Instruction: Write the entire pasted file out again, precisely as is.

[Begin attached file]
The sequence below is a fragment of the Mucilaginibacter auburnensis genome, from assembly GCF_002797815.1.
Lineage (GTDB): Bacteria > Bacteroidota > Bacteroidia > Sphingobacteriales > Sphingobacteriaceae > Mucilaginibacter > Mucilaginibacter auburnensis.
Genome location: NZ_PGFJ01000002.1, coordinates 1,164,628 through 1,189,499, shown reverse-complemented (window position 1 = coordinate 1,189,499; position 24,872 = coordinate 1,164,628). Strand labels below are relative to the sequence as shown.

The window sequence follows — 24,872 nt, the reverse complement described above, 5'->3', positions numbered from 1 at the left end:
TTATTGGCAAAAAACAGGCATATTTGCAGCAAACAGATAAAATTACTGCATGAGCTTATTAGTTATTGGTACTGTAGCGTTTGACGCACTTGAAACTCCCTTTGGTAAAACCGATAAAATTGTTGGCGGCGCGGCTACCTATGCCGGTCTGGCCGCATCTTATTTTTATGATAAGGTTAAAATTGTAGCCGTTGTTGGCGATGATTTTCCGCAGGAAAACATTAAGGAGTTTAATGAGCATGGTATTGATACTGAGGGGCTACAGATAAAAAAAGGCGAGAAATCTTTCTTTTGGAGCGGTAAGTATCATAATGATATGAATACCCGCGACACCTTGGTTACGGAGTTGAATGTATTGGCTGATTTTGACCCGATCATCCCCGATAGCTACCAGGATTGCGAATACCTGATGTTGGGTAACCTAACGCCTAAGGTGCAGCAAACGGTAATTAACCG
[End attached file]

The sequence below is a fragment of the Mucilaginibacter auburnensis genome, from assembly GCF_002797815.1.
Lineage (GTDB): Bacteria > Bacteroidota > Bacteroidia > Sphingobacteriales > Sphingobacteriaceae > Mucilaginibacter > Mucilaginibacter auburnensis.
Genome location: NZ_PGFJ01000002.1, coordinates 1,164,628 through 1,189,499, shown reverse-complemented (window position 1 = coordinate 1,189,499; position 24,872 = coordinate 1,164,628). Strand labels below are relative to the sequence as shown.

The window sequence follows — 24,872 nt, the reverse complement described above, 5'->3', positions numbered from 1 at the left end:
TTATTGGCAAAAAACAGGCATATTTGCAGCAAACAGATAAAATTACTGCATGAGCTTATTAGTTATTGGTACTGTAGCGTTTGACGCACTTGAAACTCCCTTTGGTAAAACCGATAAAATTGTTGGCGGCGCGGCTACCTATGCCGGTCTGGCCGCATCTTATTTTTATGATAAGGTTAAAATTGTAGCCGTTGTTGGCGATGATTTTCCGCAGGAAAACATTAAGGAGTTTAATGAGCATGGTATTGATACTGAGGGGCTACAGATAAAAAAAGGCGAGAAATCTTTCTTTTGGAGCGGTAAGTATCATAATGATATGAATACCCGCGACACCTTGGTTACGGAGTTGAATGTATTGGCTGATTTTGACCCGATCATCCCCGATAGCTACCAGGATTGCGAATACCTGATGTTGGGTAACCTAACGCCTAAGGTGCAGCAAACGGTAATTAACCG